The Romance of the Harem

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J.R. Osgood, 1873 - Thailand - 277 pages
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Page 239 - The hand that rounded Peter's dome And groined the aisles of Christian Rome Wrought in a sad sincerity; Himself from God he could not free; He builded better than he knew; The conscious stone to beauty grew.
Page 61 - L'ore should not have been emancipated when she offered to pay the full price of her freedom. The attention of all was excited to the highest degree ; every eye was turned upon the queen dowager. She spoke with difficulty, and answered with some embarrassment, but from head to foot her whole person defied the judge. " And what if every slave in my service should bring me the price of her freedom...
Page 61 - ... of those slave-women, lowly, untaught, and half clad as they were, but felt that in the heart of that dark, stern woman before them there was as great a respect for the rights of the meanest among them as for those of the queen dowager herself. The chief judge then read aloud in a clear voice the letter she had received from the king, and, when it was finished, the dowager and her daughter saluted the letter by prostrating themselves three times before it. Then the judge inquired if the august...
Page 249 - Thenceforth, to express her entire sympathy and affection for the author of Uncle Tom's Cabin, she always signed herself Harriet Beecher Stowe ; and her sweet voice trembled with love and music whenever she spoke of the lovely American lady who had taught her as even Buddha had taught kings to respect the rights of her fellowcreatures.
Page 194 - While day-light held The sky, the Poet kept mute conference With his still soul. At night the passion came, Like the fierce fiend of a distempered dream, And shook him from his rest, and led him forth Into the darkness.
Page 137 - They were putting chains on my hands, and jostling me about ; for so benumbed and prostrated was I at the sight of Boon, that I could not rise. I did not dare to ask her a single question for fear of implicating ourselves all the more, when my sister Thieng rushed into my room screaming, flung herself upon my bed, and clasped me around the neck. " ' Hush ! sister,' I said. ' Make these women wait a little, and tell me how they came to find it out ? ' " ' O Choy ! Choy ! ' she kept repeating, wringing...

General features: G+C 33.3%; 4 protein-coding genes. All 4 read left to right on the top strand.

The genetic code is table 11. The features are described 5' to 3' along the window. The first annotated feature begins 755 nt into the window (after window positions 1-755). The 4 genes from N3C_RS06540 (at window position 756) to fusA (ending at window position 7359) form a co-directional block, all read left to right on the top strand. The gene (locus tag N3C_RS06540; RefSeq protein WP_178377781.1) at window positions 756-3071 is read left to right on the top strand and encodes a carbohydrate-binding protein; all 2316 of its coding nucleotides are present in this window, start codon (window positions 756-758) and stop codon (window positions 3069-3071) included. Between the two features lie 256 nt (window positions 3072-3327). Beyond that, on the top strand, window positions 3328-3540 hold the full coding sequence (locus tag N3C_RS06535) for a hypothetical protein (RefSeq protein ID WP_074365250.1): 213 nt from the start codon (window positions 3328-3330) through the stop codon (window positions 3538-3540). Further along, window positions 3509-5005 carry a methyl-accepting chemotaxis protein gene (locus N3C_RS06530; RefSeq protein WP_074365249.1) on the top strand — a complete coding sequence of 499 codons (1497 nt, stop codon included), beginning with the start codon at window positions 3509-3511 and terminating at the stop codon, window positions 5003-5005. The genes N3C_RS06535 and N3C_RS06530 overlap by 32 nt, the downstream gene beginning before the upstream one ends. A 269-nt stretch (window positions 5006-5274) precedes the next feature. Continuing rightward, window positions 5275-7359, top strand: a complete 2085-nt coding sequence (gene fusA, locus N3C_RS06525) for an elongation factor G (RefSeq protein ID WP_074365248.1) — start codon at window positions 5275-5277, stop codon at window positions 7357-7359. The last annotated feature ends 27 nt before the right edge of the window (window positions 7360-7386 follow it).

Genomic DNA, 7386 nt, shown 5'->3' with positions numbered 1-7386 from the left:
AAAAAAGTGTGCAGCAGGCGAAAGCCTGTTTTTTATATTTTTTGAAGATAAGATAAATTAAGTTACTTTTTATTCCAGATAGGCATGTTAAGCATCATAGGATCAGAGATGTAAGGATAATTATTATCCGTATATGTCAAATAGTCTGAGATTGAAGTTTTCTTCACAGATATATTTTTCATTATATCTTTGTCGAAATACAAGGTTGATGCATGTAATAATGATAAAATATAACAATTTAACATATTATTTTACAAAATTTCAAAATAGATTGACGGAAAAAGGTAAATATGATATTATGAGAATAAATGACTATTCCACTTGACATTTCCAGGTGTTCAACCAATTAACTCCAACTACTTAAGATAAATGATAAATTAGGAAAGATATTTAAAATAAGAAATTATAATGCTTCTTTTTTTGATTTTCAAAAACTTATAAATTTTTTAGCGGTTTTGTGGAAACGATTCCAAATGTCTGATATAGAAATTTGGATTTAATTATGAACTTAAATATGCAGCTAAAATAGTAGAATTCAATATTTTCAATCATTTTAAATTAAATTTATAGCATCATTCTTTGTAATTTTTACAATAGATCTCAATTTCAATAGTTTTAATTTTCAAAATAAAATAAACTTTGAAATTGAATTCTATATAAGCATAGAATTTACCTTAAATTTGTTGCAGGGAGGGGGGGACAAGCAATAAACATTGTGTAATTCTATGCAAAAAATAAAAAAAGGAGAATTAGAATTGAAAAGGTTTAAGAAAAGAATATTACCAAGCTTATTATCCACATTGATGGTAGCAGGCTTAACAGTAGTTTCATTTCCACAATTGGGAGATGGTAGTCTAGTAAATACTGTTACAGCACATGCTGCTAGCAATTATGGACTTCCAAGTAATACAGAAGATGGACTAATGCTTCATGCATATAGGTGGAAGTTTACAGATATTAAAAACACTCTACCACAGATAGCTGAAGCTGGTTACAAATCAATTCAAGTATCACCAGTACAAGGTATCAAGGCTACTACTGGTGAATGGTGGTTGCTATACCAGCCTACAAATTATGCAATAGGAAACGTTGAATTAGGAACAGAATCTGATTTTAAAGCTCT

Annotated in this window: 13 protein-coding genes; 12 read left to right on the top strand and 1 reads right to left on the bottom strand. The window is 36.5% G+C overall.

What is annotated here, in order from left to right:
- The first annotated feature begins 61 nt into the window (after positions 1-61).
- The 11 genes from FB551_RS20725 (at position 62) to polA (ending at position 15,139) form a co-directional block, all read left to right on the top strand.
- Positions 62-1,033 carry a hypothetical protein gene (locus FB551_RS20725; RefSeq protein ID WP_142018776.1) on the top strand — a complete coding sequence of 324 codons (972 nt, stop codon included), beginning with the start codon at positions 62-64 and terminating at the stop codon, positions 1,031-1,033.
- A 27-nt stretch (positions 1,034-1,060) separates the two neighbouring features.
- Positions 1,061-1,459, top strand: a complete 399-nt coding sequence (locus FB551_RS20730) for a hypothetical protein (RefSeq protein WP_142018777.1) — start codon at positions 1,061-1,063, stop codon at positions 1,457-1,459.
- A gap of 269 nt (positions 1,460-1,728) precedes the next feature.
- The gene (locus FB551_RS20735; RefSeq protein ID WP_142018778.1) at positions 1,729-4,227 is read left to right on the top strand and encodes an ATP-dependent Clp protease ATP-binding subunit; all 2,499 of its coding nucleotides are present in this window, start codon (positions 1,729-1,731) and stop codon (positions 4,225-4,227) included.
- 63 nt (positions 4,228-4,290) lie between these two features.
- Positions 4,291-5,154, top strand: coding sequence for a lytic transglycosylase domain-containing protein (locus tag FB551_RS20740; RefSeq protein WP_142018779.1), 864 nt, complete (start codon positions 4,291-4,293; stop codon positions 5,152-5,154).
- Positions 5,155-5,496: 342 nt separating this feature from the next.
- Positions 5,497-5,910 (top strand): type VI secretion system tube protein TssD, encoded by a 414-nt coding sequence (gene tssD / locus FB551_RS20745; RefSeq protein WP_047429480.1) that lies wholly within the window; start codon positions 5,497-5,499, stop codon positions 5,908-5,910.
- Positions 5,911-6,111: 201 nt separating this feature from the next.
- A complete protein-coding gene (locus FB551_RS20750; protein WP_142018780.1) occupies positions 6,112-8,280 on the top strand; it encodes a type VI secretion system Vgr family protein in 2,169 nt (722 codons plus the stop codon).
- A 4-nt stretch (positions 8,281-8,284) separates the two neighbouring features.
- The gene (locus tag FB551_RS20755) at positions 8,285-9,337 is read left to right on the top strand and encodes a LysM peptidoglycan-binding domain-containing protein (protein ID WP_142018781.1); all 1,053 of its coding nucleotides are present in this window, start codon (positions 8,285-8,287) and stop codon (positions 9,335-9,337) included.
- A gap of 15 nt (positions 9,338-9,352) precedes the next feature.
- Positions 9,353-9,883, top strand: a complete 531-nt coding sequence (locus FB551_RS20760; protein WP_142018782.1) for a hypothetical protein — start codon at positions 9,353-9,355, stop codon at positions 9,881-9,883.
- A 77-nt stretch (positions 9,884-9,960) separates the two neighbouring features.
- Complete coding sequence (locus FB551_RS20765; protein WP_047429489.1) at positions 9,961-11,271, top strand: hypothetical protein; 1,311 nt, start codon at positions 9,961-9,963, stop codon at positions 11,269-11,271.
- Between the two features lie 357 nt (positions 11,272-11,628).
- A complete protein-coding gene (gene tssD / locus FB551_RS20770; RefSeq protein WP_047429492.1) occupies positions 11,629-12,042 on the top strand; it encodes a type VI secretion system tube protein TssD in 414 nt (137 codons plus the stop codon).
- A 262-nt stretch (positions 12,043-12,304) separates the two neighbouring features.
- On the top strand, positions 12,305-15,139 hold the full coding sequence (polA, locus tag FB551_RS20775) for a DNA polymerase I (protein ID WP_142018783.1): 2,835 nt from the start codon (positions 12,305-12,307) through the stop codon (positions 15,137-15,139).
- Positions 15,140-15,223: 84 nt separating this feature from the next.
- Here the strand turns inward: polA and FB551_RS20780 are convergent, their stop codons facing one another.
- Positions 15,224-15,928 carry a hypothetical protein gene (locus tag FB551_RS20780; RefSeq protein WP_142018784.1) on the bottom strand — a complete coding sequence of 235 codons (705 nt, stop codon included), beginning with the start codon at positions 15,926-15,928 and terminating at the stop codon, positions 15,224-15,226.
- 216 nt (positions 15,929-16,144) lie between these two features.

Page 55 - D'hamni, and to them I went. It was evening when I entered the hut of the slave D'hamni, footsore, hungry, and weary. D'hamni was overjoyed to see me ; she gave me food and shelter and her best robe. " Some days after the good merchant came to visit me. I felt dimly that the hardness of my heart would be complete if I resisted his kindness. To his celestial tenderness I opposed no word of doubt, yet I could not believe that the rich merchant would marry an outcast slave like me.
Page 63 - ... for the boy. In half an hour he was in his mother's arms. She did not start with surprise or joy, but turned up to heaven a face that was joy itself. Both mother and child bowed ceremoniously before the great ladies, who disdained to notice them.
Page 248 - Cabin,' and it soon became her favorite book. She would read it over and over again, though she knew all the characters by heart and spoke of them as if she had known them all her life. On the 3d of January, 1867, she voluntarily liberated all her slaves, men, women, and children, one hundred and thirty in all, saying, ' I am wishful to be good like Harriet Beecher Stowe, and never again to buy human bodies, but only to let them go free once more.
Page 64 - P'hoodh thö, dee chai nak nah, dee chai nak nah " (pitiful Buddha ! we are very glad at heart, very, very glad). The news had spread, and, before we reached the river, hosts of Malays, Mohammedans, and Siamese, with some few Chinese, had loosened their cumberbunds (scarfs) and converted them into flags. Thus, with the many-colored flags flying, the men, women, and children running and shouting along the banks of the...

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